Betteridge's work on Tudor drama, and in particular John Heywood, formed the backbone of the third undertaking, a Wellcome Trust funded research project, `Medicine, Birth and Death at the Tudor Court', (2009),6 in collaboration with Greg Walker, the leading international expert on Henrician Literature. The research from `Medicine, Birth and Death at the Tudor Court' underpinned Goat and Monkey's immersive drama production, A Little Neck, which was staged at Hampton Court Palace in 2009. A Little Neck was an innovative theatrical production which ran for three weeks in September 2009. It demonstrated the potential for immersive and original drama simultaneously to create new knowledge on how Hampton Court worked as a Tudor palace and innovate in terms of public engagement. A Little Neck took place throughout the Tudor part of Hampton Court Palace. After the opening scene the audience was divided into four groups following specific Tudor characters including Dr William Butts. Drawing on original history of medicine research the production staged the miasma of medical rumours and misogynistic fantasies that surrounded the fall of Anne Boleyn. This performance-as-research undertaking produced specific understandings about the experiential politics of women's bodies within the physical and ideological spaces of the Tudor Court.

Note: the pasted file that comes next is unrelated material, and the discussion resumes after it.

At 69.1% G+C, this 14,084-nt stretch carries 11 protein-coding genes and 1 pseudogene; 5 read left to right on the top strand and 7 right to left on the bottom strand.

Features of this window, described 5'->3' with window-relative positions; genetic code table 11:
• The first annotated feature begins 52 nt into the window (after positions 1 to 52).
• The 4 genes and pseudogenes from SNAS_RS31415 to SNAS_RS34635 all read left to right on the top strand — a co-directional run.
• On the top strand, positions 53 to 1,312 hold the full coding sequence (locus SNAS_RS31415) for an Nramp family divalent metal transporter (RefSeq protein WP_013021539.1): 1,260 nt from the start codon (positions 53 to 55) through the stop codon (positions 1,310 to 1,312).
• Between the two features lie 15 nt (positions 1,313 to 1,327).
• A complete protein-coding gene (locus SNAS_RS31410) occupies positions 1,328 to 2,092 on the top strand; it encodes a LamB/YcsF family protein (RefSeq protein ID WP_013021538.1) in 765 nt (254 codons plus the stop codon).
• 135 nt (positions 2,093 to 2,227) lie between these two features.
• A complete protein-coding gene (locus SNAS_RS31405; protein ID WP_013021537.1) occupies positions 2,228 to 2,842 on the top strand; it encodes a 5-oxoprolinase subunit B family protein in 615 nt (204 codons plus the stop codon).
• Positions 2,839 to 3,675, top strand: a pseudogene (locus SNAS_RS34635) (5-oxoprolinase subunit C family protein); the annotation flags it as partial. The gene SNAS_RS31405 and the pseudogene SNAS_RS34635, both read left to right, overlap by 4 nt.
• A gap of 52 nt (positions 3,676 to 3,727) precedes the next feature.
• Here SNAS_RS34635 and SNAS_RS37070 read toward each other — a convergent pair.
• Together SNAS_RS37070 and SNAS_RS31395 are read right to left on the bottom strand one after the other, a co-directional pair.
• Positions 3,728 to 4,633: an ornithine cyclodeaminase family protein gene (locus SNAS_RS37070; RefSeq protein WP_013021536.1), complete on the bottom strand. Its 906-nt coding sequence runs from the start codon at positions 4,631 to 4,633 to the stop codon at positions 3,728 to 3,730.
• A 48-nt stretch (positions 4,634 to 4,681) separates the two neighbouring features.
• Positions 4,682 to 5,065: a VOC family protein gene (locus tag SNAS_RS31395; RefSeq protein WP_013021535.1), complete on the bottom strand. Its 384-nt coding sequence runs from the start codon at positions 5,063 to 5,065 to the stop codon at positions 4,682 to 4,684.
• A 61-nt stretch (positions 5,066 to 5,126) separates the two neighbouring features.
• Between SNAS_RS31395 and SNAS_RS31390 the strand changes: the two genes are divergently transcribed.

References to the research

1. `John Heywood and Court Drama', in The Oxford Handbook to Tudor literature, 1485 - 1603, ed Cathy Shrank. Mike Pincombe, Oxford University Press, 2009, pp.170-86, DOI: 10.1093/oxfordhb/9780199205882.013.0011, ISBN 9780199205882.